Global Networks: Computers and International Communication
Global Networks takes up the host of issues raised by the new networking technologythat now links individuals, groups, and organizations in different countries and on differentcontinents. The twenty-one contributions focus on the implementation, application, and impact ofcomputer-mediated communication in a global context.Previously limited to scientific research,global networks now have an impact on social, educational, and business communications. Individualswith a personal computer, a modem, and some simple software can join a new social community that isbased on interest, not location. Global Networks, which was written largely with the assistance ofthe internet, provides an understanding of the issues, opportunities, and pitfalls of this newsocial connectivity. It looks at how -networking technology can support and augment communicationand collaboration from such perspectives as policy constraints and opportunities, languagedifferences, cross-cultural communication, and social network design.Contributors: Linda M. Harasim.John Quarterman. Howard Rheingold. Anne Branscomb. Lee Sproull and Sara Kiesler. Marvin Manheim.Hiroshi Ishii. Jan Walls. Michael Kirby and Catherine Murray. Andrew Feenberg. Robin Mason. MargaretRiel. Beryl Bellman, Alex Jeffrey Shapard. Lucio Teles. Howard Frederick. Mitchell Kapor and DanielWeitzner. Shumpei Kumon and lzurni Aizu. Robert Jacobson.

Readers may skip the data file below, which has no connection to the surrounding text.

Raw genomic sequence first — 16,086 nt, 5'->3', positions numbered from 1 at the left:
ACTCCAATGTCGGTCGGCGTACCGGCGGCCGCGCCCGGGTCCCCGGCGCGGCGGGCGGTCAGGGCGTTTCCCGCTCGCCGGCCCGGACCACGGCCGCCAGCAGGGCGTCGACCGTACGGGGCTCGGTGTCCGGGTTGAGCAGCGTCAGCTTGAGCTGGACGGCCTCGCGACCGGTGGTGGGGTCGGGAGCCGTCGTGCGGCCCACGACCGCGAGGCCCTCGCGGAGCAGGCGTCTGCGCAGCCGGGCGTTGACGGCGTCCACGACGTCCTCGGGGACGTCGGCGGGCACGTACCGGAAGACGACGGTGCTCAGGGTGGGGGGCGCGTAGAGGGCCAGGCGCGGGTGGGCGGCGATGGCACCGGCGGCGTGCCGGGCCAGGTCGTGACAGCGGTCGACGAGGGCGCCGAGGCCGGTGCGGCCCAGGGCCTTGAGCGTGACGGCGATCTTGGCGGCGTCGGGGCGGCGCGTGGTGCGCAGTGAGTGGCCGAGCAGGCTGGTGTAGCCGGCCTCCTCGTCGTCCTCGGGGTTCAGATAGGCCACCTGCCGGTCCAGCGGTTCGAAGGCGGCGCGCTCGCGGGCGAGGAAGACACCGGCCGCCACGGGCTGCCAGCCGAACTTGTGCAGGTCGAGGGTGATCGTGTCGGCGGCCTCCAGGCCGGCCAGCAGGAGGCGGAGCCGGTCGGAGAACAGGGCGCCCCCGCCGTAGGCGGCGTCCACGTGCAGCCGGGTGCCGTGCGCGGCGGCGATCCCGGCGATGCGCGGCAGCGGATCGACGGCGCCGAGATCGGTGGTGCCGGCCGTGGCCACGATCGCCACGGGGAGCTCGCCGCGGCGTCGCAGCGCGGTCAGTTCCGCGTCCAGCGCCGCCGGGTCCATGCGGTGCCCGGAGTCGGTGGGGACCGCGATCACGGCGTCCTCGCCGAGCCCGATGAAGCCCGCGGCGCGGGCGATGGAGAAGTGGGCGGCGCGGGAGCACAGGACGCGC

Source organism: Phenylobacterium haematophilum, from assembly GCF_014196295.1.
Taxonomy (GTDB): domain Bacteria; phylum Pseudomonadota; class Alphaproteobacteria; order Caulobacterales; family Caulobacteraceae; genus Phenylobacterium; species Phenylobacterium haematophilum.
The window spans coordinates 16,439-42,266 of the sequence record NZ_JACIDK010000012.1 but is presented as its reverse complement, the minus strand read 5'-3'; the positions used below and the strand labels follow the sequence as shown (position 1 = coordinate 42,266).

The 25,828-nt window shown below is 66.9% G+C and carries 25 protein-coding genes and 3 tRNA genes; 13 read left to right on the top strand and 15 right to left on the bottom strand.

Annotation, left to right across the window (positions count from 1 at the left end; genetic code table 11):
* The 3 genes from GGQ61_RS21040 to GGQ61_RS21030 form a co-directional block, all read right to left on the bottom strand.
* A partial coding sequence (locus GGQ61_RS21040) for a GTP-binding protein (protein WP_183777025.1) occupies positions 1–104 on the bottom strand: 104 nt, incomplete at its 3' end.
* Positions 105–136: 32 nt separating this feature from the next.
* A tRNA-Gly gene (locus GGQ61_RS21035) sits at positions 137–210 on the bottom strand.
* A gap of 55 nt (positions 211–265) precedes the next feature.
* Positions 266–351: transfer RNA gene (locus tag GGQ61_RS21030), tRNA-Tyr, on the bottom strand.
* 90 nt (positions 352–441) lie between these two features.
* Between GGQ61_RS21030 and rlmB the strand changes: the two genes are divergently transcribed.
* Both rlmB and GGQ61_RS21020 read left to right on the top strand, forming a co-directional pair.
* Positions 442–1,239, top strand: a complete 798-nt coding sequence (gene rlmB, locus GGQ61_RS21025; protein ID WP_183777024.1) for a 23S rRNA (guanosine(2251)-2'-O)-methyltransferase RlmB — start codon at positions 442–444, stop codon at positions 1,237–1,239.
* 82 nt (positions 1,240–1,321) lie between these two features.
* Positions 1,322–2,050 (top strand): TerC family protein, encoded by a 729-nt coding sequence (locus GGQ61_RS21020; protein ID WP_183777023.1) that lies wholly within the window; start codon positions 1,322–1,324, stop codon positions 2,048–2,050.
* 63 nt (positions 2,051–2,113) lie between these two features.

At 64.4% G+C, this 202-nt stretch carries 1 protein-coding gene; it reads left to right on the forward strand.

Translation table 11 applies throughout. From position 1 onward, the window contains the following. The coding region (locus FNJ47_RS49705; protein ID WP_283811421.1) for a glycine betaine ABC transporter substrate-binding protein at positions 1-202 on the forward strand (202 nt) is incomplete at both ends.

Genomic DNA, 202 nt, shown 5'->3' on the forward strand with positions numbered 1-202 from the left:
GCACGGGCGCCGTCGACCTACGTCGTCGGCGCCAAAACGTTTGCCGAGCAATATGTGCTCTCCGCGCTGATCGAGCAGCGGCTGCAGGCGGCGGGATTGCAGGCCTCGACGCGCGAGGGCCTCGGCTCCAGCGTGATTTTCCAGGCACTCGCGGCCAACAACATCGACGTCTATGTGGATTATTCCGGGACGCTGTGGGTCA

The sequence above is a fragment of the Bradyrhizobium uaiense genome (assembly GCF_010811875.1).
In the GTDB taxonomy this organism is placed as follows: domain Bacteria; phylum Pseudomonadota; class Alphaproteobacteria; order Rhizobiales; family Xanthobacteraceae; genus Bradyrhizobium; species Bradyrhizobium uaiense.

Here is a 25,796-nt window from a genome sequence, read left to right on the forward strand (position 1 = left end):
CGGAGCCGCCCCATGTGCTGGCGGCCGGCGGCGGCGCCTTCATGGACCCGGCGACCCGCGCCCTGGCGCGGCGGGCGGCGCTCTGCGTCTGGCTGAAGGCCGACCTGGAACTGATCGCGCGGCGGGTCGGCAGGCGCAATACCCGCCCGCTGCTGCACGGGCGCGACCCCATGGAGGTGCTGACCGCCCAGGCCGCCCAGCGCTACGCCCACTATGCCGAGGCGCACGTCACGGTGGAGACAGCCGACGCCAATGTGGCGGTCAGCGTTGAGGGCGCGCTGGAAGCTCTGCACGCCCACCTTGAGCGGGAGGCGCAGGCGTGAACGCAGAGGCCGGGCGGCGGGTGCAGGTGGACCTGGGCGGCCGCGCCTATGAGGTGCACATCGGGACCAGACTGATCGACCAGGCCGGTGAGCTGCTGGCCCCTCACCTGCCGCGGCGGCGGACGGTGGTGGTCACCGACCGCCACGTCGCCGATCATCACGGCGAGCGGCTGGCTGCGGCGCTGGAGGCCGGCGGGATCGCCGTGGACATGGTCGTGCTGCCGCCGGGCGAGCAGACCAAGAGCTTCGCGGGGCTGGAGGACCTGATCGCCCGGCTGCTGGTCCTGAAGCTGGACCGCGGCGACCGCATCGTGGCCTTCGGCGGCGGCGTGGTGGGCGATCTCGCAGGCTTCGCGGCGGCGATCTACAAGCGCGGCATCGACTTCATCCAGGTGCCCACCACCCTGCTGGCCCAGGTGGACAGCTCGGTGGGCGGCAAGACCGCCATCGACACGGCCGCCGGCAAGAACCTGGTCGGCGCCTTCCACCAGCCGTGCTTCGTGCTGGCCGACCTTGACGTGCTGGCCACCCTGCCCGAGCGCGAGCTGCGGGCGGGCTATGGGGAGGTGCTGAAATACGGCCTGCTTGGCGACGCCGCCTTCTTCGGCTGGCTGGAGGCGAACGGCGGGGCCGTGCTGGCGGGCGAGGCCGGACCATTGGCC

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CyberSociety: computer-mediated communication and community
Visualização de trechos - 1995